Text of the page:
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How does one determine the C rate of an aged cell?

I would like to find the discharge rate just before any cliff edge of capacity loss. Can the C rate of a cell be estimated by the cells rated heat dissipation and measured internal resistance? Where I could find the current that will use up all the cells heat dissipation capacity.

I have a number of recycled laptop battery 18650 cells.

Are there any negative effects of the cells being below room temperature?

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To determine the C-rate, you should charge and discharge two cycles very slowly say at 0.1 mA, between say 1.5 V to 4.3 V for your Li-ion (unless it's a very old laptop battery it should be LiCoO2), and measure how long it'll take. The C-rate would be your capacity divided by one hour.

Don't know of a way to measure it using heat or internal resistance.

Batteries generally have an adverse effect when heating up, so unless it is much below freezing, they should be ok.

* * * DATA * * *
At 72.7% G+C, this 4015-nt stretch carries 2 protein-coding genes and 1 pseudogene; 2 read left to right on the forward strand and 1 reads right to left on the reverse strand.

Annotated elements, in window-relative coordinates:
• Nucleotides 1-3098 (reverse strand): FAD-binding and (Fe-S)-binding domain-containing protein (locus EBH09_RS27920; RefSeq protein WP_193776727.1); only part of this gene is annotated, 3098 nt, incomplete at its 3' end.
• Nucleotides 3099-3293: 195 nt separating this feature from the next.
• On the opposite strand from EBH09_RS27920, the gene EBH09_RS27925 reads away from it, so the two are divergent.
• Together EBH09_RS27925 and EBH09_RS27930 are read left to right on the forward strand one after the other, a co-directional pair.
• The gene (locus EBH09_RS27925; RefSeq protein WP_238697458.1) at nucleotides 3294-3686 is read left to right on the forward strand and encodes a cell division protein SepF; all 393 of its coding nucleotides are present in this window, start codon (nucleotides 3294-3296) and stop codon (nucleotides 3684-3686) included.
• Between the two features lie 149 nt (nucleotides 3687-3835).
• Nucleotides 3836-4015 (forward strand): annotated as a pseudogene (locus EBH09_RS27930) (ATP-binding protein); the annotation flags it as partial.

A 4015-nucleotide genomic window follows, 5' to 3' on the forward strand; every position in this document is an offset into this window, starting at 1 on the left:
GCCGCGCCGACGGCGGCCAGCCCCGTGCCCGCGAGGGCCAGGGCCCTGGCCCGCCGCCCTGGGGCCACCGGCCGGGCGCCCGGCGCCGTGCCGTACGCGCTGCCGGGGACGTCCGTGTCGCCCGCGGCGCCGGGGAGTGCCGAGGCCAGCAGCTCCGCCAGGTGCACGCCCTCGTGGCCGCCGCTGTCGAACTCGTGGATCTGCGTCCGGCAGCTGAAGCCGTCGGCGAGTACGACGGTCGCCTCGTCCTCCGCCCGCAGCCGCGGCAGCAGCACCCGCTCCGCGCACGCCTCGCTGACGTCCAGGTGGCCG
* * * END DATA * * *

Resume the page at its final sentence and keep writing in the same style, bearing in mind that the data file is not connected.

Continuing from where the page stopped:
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  • $\begingroup$ 1.5-4.3v is pretty extreme isn't it, very little capacity is past 3-4.2v from what I have seen? I already have measured the capacity of my cells, but that doesn't help me choose a C rate, it only lets me know what current I would get for the C rate I do choose. $\endgroup$ – Quwat Mar 18 '16 at 20:46
  • $\begingroup$ A fresh LiMnO2 battery will have max around 3.5 V. A new LiCoO2 battery around 4.2 V, so it'll depend on what type of Li-ion battery you have. Choose the voltage range to determine the capacity. Not sure what you mean, as the C-rate is just another way to express your discharge rate... If you know what current you want to choose, and you know your capacity, you can just divide to work out your C-rate. $\endgroup$ – khoo Mar 20 '16 at 21:39

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